Six days of unprecedented civil disobedience have starved Adani’s Abbot Point port of coal over the last week. Trains were stopped in a near continuous shutdown for over 75 hours during a week of non-violent direct action in central Queensland.
Seven activists from across Australia, all committed to fighting the threat of thermal coal induced climate change, took action against Adani. The seven scaled fences, evaded drones, locked themselves to rail infrastructure and suspended themselves from trees and tripods to block coal trains from entering the port. Before being arrested by police, they shared their actions in real time with thousands across the globe through live video streams, engaging with viewers, answering questions, and encouraging others to join their struggle.
Police response was substantial, with specialist units brought in from across Queensland in preparation for major disruption. They set up road blocks, harassing activist cars with vehicle searches and repeated breath tests. Meanwhile, peaceful protesters at the Abbott Point Coal Port were met with lines of heavily equipped riot-ready officers, and were constantly followed by airborne surveillance.
Ordinary People, Extraordinary Action
A spokesperson from Extinction Rebellion Australia, one of the organisers of the week-long disruption, said, “the fact that so many people are stepping up to take these actions is an indication of the level of community concern about new fossil fuel proposals and imminent climate change”.
“We have public servants, doctors, teachers, scientists, religious figures, young and old from across the continent taking up the fight. Even the kids are going on strike. The community is no longer prepared to accept our politicians’ pathetic approach to climate change. Those who took action this week are simply brave individuals standing up for their survival and that of future generations.”
Extinction Rebellion Australia, part of an emerging global movement, have pledged to increase pressure on Adani’s Australian coal operations, and will seek to broaden their campaign against climate criminals worldwide.
Those who took action in the past week came to Central Queensland from across Australia, and participated in a variety of activities aimed at blocking coal from entering Adani’s Abbot Point Coal Terminal. Some background on these activists and their actions:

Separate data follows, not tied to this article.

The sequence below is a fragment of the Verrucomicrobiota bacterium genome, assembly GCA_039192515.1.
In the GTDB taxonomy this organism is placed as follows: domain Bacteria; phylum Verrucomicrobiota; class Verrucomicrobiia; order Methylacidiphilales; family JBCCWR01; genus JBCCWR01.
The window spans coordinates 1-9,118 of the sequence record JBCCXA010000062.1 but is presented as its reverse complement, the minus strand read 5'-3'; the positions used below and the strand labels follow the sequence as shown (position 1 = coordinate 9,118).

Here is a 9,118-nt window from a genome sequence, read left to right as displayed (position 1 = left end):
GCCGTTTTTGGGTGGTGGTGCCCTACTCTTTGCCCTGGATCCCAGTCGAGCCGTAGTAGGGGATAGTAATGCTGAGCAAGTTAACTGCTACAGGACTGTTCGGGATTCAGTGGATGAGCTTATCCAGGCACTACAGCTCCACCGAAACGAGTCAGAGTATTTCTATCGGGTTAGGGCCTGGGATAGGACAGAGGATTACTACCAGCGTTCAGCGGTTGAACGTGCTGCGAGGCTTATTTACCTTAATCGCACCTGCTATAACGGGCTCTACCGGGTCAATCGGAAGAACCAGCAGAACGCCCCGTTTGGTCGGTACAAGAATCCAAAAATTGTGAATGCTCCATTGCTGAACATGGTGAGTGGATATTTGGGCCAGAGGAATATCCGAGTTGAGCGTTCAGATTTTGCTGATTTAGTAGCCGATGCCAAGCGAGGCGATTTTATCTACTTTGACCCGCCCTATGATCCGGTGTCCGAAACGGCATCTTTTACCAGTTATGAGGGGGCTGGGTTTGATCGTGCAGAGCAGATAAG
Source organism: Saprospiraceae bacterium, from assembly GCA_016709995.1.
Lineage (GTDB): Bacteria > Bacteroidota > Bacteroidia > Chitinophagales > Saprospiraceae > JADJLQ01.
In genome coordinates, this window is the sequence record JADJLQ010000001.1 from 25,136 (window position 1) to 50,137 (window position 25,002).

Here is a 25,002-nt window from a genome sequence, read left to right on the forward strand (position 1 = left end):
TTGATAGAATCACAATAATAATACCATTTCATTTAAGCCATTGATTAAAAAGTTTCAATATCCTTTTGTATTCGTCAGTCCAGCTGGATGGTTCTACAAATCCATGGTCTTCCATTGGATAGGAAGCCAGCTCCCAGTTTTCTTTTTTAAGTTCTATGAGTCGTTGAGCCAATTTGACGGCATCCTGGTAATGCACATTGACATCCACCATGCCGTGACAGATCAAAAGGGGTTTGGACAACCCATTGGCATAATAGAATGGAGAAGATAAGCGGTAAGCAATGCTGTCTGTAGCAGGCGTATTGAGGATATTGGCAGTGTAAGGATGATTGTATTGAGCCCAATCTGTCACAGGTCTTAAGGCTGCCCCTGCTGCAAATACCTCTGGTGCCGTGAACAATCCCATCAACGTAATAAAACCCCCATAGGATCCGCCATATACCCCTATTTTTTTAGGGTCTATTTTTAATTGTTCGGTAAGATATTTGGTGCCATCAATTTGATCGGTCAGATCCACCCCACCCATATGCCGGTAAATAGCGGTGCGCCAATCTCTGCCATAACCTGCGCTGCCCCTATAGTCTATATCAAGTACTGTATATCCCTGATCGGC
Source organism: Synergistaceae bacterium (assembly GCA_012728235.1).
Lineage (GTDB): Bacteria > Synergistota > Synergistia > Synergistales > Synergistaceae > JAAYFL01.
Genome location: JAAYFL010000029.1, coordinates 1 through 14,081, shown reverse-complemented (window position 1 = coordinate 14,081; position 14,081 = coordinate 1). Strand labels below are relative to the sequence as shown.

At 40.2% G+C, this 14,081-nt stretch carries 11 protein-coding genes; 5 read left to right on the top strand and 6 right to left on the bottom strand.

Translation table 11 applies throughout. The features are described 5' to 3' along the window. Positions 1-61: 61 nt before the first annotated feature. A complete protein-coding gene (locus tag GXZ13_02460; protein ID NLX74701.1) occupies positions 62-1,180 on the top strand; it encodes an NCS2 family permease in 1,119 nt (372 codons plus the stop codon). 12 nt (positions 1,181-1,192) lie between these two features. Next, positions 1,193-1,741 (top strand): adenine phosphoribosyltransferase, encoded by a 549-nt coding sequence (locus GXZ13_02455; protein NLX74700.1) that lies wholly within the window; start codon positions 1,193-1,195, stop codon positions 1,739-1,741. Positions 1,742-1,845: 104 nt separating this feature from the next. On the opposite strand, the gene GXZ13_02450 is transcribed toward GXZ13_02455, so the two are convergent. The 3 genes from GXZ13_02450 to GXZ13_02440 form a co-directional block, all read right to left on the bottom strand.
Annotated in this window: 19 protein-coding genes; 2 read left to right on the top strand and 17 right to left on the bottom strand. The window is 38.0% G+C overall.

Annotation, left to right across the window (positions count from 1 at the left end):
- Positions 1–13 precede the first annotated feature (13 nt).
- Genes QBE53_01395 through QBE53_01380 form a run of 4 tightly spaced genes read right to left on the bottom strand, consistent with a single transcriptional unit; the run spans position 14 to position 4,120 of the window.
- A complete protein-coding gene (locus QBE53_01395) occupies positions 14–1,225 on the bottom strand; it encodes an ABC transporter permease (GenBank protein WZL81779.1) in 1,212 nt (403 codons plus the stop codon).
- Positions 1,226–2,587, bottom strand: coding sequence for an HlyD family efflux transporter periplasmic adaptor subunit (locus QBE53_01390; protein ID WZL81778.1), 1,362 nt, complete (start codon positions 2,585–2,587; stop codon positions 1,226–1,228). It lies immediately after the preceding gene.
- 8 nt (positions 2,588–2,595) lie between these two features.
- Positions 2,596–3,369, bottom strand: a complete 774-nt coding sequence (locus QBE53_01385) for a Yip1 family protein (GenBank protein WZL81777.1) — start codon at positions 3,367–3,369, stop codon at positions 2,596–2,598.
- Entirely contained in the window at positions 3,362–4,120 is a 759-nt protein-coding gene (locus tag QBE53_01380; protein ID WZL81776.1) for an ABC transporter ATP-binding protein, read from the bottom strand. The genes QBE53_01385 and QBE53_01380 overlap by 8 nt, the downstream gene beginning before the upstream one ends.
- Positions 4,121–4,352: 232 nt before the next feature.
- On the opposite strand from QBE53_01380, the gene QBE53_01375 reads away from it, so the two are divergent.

Sage and Lachlan (Newcastle) trekked 14 km through dense bushland to reach the Abbot Point perimeter fence while followed by security personnel and a drone. They were arrested as they climbed beneath the fence, but succeeded in stopping port operations for 4.5 hours nonetheless.
Jill (Canberra) scaled a tree near to the rail line and sat on a platform suspended for 21 hours. Trains could not pass without risking severing the lines supporting her.
Mark (Bundaberg) locked himself to a coal train where he remained until he was cut off by a police rescue unit.
Callum (Townsville) was suspended roughly 15 meters above the ground overnight before he was lowered to the ground by police.
Tim (Newcastle) blocked two rail lines by hanging from a tripod made from metal beams. Upon being presented with unsatisfactory bail conditions, he chose to remain in police custody for 55 hours before renegotiating his bail.
Freya (Perth) too advantage use of an innovative lock-on device when she locked herself to the rail tracks.
Altogether, the actions of these seven individuals starved Adani’s Abbot Point Terminal of coal for over 75 hours, and inspired thousands across the world to take similar actions to challenge the supremacy of the fossil fuel industry and prevent catastrophic climate change.